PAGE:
Breitwieser: Companies are using non-cash incentives as motivation for their employees. If you’re a smaller company and you really want to motivate your employees, you give them a bigger upside from the incentives. So if the employee over-fulfills on his or her quota, or whatever metrics they’re working against, then they don’t get 100% of what their original salary would be, they get 110%, for instance.

Parikh: It’s a win/win situation. Companies are getting higher performance, and the employees recognize that their efforts are paying off because they get more than what they were signed up for.

BLR: In this economy, when the pool of available workers is large, why pay incentives at all?

Parikh: Companies can think like that, and they may be able to hire people at first. But that won’t last too long. Psychologically, we are motivated by rewards and recognition. That’s not new. If an employer takes a short-sighted stand, they will be able to hire people, but will they get the best out of those people? That’s a question leading companies are asking, because making sure they retain talent is a challenge even in this environment.

You want to keep your talent, make sure they perform properly, make sure you’re getting the best out of those employees. Retaining people is still a problem. Yes, there are more applicants out there (so you could get away with paying them less)., but if you compare the little less you’re going to be able to pay them to the cost of hiring and training, is it worth it? Do you want high turnover, or do you want to minimize turnover? And when the economy turns around, how are you going to find and keep talented employees if you have not treated people properly?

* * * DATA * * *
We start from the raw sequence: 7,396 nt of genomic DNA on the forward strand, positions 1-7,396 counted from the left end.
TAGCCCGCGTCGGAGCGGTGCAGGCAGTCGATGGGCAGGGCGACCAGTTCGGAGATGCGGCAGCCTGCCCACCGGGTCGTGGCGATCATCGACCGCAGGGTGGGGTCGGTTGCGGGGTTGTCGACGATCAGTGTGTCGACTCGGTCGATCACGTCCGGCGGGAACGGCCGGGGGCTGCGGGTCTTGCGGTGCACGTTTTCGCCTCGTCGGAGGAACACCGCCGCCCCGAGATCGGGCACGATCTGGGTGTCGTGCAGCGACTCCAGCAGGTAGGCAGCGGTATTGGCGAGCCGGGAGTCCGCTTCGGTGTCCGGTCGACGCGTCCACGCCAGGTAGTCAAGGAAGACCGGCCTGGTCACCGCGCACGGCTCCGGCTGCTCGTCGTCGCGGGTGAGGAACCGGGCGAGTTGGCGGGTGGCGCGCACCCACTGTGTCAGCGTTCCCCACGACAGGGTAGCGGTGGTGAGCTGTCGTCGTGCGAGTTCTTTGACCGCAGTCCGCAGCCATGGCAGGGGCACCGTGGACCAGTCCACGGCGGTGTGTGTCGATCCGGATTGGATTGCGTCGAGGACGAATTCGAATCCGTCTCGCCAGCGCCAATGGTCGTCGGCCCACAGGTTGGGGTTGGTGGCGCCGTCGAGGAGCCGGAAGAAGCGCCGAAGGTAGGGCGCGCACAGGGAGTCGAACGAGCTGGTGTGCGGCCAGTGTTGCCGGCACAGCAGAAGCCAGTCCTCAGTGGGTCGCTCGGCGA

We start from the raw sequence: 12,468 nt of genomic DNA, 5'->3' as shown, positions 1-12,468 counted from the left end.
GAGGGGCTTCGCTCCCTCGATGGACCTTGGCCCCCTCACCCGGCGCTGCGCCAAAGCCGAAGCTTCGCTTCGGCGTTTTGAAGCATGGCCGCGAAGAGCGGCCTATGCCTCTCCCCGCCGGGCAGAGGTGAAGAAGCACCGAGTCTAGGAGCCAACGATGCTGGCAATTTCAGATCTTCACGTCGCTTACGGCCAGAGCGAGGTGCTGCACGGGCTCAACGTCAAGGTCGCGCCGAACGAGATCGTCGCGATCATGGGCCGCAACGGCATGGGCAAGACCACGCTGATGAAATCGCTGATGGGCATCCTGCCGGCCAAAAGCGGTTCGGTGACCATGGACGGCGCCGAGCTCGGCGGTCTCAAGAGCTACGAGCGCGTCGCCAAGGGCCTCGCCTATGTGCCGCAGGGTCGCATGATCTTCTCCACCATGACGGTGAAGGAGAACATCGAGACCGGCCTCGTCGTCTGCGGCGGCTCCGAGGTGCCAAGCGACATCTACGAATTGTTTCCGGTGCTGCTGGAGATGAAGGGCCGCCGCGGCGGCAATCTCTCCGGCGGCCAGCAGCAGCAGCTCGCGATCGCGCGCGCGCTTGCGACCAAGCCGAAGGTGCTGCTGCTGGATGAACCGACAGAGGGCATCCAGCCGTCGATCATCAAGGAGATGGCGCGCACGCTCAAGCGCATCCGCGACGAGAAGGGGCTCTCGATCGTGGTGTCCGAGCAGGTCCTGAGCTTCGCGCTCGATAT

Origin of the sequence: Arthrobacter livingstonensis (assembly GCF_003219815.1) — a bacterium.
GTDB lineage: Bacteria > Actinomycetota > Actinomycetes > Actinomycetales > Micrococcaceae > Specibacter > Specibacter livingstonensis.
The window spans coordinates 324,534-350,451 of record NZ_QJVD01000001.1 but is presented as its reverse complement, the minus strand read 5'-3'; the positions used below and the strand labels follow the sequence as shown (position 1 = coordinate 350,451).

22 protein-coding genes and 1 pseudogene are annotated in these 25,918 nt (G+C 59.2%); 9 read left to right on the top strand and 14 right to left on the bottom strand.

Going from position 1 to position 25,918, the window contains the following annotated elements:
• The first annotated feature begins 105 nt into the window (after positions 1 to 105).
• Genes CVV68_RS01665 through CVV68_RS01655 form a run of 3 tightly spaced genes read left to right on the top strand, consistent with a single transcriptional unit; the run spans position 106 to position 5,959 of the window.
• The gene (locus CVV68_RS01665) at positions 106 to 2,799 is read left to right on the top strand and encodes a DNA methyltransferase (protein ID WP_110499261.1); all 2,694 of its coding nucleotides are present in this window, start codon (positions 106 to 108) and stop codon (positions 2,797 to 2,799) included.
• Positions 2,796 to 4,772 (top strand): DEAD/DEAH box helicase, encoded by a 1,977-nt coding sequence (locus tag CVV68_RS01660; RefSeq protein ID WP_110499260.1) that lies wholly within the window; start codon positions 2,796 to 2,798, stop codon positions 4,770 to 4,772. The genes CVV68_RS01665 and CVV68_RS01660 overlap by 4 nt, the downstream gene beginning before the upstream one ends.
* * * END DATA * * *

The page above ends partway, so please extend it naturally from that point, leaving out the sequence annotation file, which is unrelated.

BLR: How well do companies really link pay with performance?

Parikh: Companies basically end up spending about 8-10% of their gross revenue on variable compensation. That could be a very large amount of money. If you ask them whether they are getting a return on that investment, they may not know. Companies will lay out strategies at the beginning of the year, decide how many people to incentivize, how much money they will spend on it, etc. Then at the end of the year they might ask themselves whether they have achieved the goals they set.

Did they get the performance they were hoping for? A lot of times companies have no way to measure that. That’s why the next year, when they’re going through the process again, the company just says they plan to grow by 10% or something, so they tack 10% onto the quota. They really need to make sure they have a way to measure the return on investment.

Companies should make sure that the solution they use can make corrections throughout the year, as well. Look at what has happened in the last 18 months! You cannot say strategies haven’t changed; they have changed significantly. How do you accommodate those changes in your incentive program? Is your solution flexible enough to allow you to make changes mid year, or whenever you need to so the program is in line with business needs? You don’t want to be limited by what the technical application is allowing you to do; make sure you’re actually doing what the business needs you to do.

BLR: What are some things to keep in mind about communicating an incentive program to a group of employees who never had one before?

Parikh: Make sure you have a consistent performance management program throughout the company, and that you’re communicating in a collaborative manner. Managers need to speak to their subordinates, making sure they understand why the objectives are set the way they are set, and that there is two-way communication.

There needs to be buy-in and transparency. If you don’t provide that to your employees, especially in a downturn like this, the new program could have a negative effect on employees. Building trust is equally important as paying out money. Employees need to understand and have a say in how their objectives are set, and that must be at the beginning of the process, not when its time to pay out the bonuses.

Point to Remember

While incentive compensation has traditionally been used in large organizations and for two specific categories of employees, the situation is changing. Maybe now is your time to find out why.